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On theistic objections to moral relativity

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9/11/2014 9:59:57 PM
Posted: 3 years ago
(note: i am not accusing all theists on this site of having this position)

it has been my experience (surfing these forums) that whenever an atheist has a subjective or relativistic view of morality, and makes a claim that something is 'immoral' a theist will say that they are wrong. i often see comments like "how can you say anything is wrong if there is no objective morality?" and "isn't it hypocritical for atheists to believe x is immoral?"

i find this view rather inappropriate, and perhaps reflecting a misunderstanding of the absolute-relative, objective-subjective and contingency-necessity distinctions. i will delineate my understanding of those distinctions and then explain why i think a moral relativism/ethical subjectivism implies neither moral isolationism nor moral nihilism.

subjective- dependent upon the perspectives of a person or group
objective - not dependant upon the perspectives of a person or group
contingent - it is possible that it could be otherwise
necessary - it is not possible that it could be otherwise

absolute: to me this is perhaps the most important distinction. in its most fundamental sense, something is absolute if it is not relative. that means it cannot be subjective (since something being subjective means for it to be relative to the individual or group) nor can it be contingent (as for something to be contingent it must be dependent upon (and thus relative to) some set of circumstances, it is possible for it not to be the case). absolute also means without change (as to change is to be relative with respect to time) it is also said that it something absolute must also be universal and not particular, but i shall not be addressing that distinction.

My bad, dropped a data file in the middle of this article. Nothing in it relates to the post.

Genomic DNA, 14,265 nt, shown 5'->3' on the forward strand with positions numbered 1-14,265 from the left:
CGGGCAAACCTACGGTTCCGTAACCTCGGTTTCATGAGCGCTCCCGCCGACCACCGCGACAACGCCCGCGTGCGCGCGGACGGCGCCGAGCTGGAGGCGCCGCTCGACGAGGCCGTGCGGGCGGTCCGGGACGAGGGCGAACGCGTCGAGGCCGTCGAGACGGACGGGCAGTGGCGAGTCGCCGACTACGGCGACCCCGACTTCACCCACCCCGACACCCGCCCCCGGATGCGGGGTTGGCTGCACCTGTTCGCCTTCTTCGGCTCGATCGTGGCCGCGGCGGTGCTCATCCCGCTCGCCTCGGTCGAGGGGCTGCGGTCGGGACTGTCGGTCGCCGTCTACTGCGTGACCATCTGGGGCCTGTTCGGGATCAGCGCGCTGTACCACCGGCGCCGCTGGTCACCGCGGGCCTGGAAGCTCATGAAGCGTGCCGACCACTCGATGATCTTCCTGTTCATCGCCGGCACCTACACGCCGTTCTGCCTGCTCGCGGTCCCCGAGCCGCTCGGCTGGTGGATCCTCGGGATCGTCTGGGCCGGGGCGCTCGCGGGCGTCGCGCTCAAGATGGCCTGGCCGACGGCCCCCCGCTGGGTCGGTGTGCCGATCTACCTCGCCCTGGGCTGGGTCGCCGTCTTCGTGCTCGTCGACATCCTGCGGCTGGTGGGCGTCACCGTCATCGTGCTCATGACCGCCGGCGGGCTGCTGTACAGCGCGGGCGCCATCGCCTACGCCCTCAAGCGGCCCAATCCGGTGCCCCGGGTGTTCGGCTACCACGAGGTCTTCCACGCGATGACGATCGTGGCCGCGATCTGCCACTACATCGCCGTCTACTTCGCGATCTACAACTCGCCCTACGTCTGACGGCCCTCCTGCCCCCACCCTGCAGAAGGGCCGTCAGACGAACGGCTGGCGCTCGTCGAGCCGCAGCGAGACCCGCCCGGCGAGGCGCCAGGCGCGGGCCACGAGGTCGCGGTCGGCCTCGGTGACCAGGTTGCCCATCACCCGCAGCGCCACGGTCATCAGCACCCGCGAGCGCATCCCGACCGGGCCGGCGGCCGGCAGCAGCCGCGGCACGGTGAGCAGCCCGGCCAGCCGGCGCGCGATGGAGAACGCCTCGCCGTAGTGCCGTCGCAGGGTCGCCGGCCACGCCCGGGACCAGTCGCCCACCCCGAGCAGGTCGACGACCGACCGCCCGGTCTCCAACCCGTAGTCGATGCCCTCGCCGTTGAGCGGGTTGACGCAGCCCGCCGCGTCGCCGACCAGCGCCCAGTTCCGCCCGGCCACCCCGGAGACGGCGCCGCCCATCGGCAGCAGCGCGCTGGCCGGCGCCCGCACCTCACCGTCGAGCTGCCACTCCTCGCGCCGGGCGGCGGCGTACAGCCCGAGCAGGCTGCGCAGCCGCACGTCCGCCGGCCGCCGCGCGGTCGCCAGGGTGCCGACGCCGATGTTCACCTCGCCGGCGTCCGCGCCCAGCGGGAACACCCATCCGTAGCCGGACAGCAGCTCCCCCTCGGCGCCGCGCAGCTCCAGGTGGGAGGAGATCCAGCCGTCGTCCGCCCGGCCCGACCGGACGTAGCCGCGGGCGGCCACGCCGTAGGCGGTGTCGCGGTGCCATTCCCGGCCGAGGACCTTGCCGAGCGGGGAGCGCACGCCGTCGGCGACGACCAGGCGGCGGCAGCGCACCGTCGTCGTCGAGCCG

relative: as absolute is the negation of relativity so is relativity the negation of absolute. nothing may be both simultaneously, and this distinction is so all encompassing that nothing may be neither. unlike the limitations of absoluteness, relativity is open to all of the other distinctions. something may be objectively the case, but only so due to some non-subjective relation. Subjectivity is a subset of relativity, as to be subjective is to be relative to individual or group. contingency is similarly a subset of relativity. necessity on the other hand, is a curious one. for something to be necessary means that it "cannot not" be the case, but that does not imply (as one might be inclined to believe) the negation of relativity, for it is possible that something may be 'relatively necessary'. an example would be mathematical systems 'it is necessary that 2+2 = 4, given the peano axioms' but we do not have to assume the peano axioms. thus one might say the 'necessity' of the truth of 2+2 = 4 is contingent (in the colloquial sense of the word) upon whether or not we assume the peano axioms.